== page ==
At the recent Unit Key 3 Conference, I spoke about the need to work with your Unit Commissioner and your Unit Key 3 (i.e., Chartered Org. Rep., Chair, and Unit Leader) to do a Unit Service Plan.
A Unit Service Plan is a six-month “business plan” for your unit. It examines your annual planning & budgeting, your programming (like camping and meetings), your leadership succession plan, your adult leader training status, and your recruitment and retention status.
If your unit is not examining these departments on a regular basis, it is easy to allow one part or another to slide. The worst case scenario is you ignore the slide until the slide is a death-spiral do you stop and try to fix it.
The goal of doing regular Unit Service Plans is to prevent this scenario from occurring.
If your Unit Key 3 meets with your Unit Commissioner in the next 90 days, we would help you define ways to succeed in a predictable and healthy manner.
One trick is building your unit is to set goals of 5% across the board improvement. Five percent does not sound like much. But it is.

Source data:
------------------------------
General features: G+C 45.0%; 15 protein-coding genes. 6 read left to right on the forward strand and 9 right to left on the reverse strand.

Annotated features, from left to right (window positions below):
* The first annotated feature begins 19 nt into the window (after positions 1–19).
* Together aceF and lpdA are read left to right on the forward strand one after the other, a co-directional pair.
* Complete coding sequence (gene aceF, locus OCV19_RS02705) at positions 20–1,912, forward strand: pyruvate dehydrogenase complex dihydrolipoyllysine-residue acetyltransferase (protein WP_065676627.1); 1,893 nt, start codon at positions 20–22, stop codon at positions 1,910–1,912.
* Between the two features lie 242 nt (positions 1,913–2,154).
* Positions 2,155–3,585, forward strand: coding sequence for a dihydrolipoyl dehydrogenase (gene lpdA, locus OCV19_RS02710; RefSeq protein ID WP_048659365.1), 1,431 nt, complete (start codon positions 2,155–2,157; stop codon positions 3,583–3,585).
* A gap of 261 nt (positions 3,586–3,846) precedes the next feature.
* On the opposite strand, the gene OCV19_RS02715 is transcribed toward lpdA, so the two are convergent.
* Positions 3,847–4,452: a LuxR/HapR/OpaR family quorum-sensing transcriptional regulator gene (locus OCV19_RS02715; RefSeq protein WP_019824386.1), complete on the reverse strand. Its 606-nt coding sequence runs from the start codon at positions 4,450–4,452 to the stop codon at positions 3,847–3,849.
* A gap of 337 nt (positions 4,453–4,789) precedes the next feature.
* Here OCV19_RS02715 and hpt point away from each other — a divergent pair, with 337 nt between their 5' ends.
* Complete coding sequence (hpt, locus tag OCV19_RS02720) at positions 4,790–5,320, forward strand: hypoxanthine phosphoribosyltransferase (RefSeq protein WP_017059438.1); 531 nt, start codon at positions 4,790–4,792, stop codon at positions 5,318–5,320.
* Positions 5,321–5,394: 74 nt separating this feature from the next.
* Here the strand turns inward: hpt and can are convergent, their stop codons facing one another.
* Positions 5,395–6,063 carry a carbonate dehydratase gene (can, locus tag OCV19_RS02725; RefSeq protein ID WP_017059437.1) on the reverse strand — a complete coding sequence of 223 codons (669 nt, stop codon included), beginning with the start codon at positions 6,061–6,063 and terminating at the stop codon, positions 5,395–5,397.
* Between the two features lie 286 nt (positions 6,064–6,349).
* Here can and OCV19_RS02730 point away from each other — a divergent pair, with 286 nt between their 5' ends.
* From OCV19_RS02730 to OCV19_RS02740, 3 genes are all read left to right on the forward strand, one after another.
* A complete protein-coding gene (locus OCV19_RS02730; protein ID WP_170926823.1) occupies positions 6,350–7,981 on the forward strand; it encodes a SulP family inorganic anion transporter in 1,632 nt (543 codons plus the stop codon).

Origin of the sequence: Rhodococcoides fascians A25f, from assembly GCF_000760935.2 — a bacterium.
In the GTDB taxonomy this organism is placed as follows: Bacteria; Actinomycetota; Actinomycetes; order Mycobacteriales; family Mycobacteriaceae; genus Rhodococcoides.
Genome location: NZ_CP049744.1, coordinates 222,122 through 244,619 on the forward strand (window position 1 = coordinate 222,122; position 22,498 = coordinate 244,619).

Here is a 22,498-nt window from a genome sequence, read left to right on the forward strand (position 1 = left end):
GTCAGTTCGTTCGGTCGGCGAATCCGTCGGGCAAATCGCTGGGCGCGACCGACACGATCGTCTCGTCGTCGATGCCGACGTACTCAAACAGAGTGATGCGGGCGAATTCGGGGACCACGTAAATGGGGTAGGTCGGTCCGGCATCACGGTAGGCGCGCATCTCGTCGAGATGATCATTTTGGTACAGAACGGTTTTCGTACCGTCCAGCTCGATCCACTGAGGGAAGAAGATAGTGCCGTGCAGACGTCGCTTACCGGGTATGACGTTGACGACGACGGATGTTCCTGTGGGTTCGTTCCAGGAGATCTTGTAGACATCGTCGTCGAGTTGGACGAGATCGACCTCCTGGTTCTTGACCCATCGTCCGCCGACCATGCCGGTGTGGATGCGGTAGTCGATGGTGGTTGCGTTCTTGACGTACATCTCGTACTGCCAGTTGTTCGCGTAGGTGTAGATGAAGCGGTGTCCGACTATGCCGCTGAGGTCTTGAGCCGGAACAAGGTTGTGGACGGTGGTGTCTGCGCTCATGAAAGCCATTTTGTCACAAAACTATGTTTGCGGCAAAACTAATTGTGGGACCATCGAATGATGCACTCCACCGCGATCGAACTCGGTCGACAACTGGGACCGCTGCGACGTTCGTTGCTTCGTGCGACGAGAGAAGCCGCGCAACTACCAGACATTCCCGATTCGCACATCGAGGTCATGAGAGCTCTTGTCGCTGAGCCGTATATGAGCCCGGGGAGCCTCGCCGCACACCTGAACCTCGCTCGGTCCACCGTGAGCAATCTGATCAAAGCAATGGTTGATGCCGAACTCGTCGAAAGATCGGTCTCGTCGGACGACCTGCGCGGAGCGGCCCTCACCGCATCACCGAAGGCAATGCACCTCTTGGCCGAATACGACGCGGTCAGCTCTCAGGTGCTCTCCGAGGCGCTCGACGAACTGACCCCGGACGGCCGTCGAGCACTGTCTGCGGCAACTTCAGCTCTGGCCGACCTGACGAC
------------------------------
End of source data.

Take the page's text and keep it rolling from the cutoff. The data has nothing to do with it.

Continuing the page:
If your unit has 30 boys and it grows 5%, it means that you have replaced boys who have aged out or dropped out, keeping your retention at 100%, then adding an additional 2 boys (it is hard to have 1.5 boys, so I rounded up).
In programming it means moving from 10 monthly events to 11 events (rounding again). If you have 20 events, you move to 21. More opportunities for more scouting leads to more opportunities to find the one event that sparks the passion of one more scout. With the spark ignited, he is easier to retain, even when his parents are offering different extracurricular activities.
A five percent increase in fundraising, for example by adding camp cards to your existing practices, means that you have more money to use in programming that one more event mentioned above.
A five percent increase in trained adults means one more volunteer to staff events.
A five percent increase in advancement means you are less likely to lose scouts because they are progressing and are actively engaged in the program.
Now has your unit improved by 5%? I would argue not. You have add more financing, more capacity for adult leadership, more boys, more events. You are a much healthier unit.
When your next recruitment cycle hits, you will likely gain more than just 2 boys, because you have that much better of a program to pitch.
Schedule to sit down with your Unit Commissioner and see where you can plan a 5% improvement plan. Your Unit Commissioner’s job is to help you find the resources to make your plan work. You will be amazed at how quickly your unit will grow in a short period of time.